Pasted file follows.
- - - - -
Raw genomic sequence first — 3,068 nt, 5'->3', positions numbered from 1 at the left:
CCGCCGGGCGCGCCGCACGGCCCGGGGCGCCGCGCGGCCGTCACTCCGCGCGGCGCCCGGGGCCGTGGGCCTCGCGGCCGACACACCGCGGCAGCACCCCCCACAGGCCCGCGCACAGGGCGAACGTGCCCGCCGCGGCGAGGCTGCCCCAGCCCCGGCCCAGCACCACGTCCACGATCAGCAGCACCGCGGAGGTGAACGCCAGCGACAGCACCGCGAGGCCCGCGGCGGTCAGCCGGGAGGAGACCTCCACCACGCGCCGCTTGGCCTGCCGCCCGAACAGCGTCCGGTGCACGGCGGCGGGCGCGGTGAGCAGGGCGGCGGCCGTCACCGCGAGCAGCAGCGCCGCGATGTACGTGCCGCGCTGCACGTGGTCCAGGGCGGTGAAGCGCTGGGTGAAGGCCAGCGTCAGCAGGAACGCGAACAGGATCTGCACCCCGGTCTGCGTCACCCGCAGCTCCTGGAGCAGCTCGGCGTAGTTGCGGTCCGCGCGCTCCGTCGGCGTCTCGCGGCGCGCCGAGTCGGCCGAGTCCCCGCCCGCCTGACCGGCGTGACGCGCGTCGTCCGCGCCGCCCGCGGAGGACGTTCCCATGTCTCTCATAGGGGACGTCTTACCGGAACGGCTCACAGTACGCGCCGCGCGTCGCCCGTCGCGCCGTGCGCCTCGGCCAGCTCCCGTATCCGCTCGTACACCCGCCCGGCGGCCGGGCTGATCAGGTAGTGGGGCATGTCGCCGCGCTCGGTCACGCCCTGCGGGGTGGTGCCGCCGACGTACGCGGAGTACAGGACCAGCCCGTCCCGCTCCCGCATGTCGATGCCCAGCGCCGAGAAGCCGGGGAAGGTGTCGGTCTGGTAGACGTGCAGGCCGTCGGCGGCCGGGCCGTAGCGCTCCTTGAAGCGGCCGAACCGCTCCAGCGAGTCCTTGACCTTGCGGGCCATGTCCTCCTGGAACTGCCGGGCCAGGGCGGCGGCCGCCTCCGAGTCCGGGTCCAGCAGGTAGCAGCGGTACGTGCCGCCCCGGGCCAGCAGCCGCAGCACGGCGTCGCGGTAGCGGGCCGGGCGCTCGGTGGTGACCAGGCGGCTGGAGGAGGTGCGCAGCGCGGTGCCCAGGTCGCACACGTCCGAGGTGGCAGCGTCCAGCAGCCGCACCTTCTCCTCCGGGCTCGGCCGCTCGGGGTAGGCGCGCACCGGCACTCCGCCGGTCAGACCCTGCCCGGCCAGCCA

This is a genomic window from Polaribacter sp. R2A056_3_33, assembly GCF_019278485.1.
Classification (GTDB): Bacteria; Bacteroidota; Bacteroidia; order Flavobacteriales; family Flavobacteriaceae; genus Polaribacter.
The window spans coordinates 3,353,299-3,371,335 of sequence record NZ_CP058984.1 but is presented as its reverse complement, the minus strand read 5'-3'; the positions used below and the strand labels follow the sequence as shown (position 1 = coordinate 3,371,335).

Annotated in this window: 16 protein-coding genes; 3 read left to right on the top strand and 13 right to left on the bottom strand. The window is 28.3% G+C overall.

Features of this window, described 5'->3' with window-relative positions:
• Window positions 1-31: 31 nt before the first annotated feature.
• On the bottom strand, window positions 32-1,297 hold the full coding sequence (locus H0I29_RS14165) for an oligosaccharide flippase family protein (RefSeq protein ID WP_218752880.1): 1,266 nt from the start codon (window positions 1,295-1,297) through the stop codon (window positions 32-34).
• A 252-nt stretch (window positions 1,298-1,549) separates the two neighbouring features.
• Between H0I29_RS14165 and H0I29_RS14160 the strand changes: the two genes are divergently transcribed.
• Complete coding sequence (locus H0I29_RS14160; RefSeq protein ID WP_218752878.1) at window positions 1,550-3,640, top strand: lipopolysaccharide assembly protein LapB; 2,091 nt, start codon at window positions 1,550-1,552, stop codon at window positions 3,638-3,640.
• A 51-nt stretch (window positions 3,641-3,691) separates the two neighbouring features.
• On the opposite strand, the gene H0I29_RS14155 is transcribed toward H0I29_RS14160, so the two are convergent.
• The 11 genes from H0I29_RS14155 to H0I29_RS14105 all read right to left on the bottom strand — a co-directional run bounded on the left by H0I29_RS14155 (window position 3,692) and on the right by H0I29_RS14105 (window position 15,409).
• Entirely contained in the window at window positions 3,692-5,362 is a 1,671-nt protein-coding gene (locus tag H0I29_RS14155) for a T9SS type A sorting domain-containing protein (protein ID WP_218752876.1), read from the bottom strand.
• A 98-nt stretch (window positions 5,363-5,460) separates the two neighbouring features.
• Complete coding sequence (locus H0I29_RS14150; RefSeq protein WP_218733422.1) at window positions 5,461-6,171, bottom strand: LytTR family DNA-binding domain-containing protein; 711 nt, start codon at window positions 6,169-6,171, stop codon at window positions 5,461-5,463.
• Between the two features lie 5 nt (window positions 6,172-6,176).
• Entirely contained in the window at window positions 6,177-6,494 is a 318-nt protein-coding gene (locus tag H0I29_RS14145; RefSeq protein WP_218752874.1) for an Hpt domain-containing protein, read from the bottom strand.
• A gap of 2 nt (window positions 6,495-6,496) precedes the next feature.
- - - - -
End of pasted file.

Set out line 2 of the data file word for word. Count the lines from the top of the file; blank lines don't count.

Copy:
CCGCCGGGCGCGCCGCACGGCCCGGGGCGCCGCGCGGCCGTCACTCCGCGCGGCGCCCGGGGCCGTGGGCCTCGCGGCCGACACACCGCGGCAGCACCCCCCACAGGCCCGCGCACAGGGCGAACGTGCCCGCCGCGGCGAGGCTGCCCCAGCCCCGGCCCAGCACCACGTCCACGATCAGCAGCACCGCGGAGGTGAACGCCAGCGACAGCACCGCGAGGCCCGCGGCGGTCAGCCGGGAGGAGACCTCCACCACGCGCCGCTTGGCCTGCCGCCCGAACAGCGTCCGGTGCACGGCGGCGGGCGCGGTGAGCAGGGCGGCGGCCGTCACCGCGAGCAGCAGCGCCGCGATGTACGTGCCGCGCTGCACGTGGTCCAGGGCGGTGAAGCGCTGGGTGAAGGCCAGCGTCAGCAGGAACGCGAACAGGATCTGCACCCCGGTCTGCGTCACCCGCAGCTCCTGGAGCAGCTCGGCGTAGTTGCGGTCCGCGCGCTCCGTCGGCGTCTCGCGGCGCGCCGAGTCGGCCGAGTCCCCGCCCGCCTGACCGGCGTGACGCGCGTCGTCCGCGCCGCCCGCGGAGGACGTTCCCATGTCTCTCATAGGGGACGTCTTACCGGAACGGCTCACAGTACGCGCCGCGCGTCGCCCGTCGCGCCGTGCGCCTCGGCCAGCTCCCGTATCCGCTCGTACACCCGCCCGGCGGCCGGGCTGATCAGGTAGTGGGGCATGTCGCCGCGCTCGGTCACGCCCTGCGGGGTGGTGCCGCCGACGTACGCGGAGTACAGGACCAGCCCGTCCCGCTCCCGCATGTCGATGCCCAGCGCCGAGAAGCCGGGGAAGGTGTCGGTCTGGTAGACGTGCAGGCCGTCGGCGGCCGGGCCGTAGCGCTCCTTGAAGCGGCCGAACCGCTCCAGCGAGTCCTTGACCTTGCGGGCCATGTCCTCCTGGAACTGCCGGGCCAGGGCGGCGGCCGCCTCCGAGTCCGGGTCCAGCAGGTAGCAGCGGTACGTGCCGCCCCGGGCCAGCAGCCGCAGCACGGCGTCGCGGTAGCGGGCCGGGCGCTCGGTGGTGACCAGGCGGCTGGAGGAGGTGCGCAGCGCGGTGCCCAGGTCGCACACGTCCGAGGTGGCAGCGTCCAGCAGCCGCACCTTCTCCTCCGGGCTCGGCCGCTCGGGGTAGGCGCGCACCGGCACTCCGCCGGTCAGACCCTGCCCGGCCAGCCA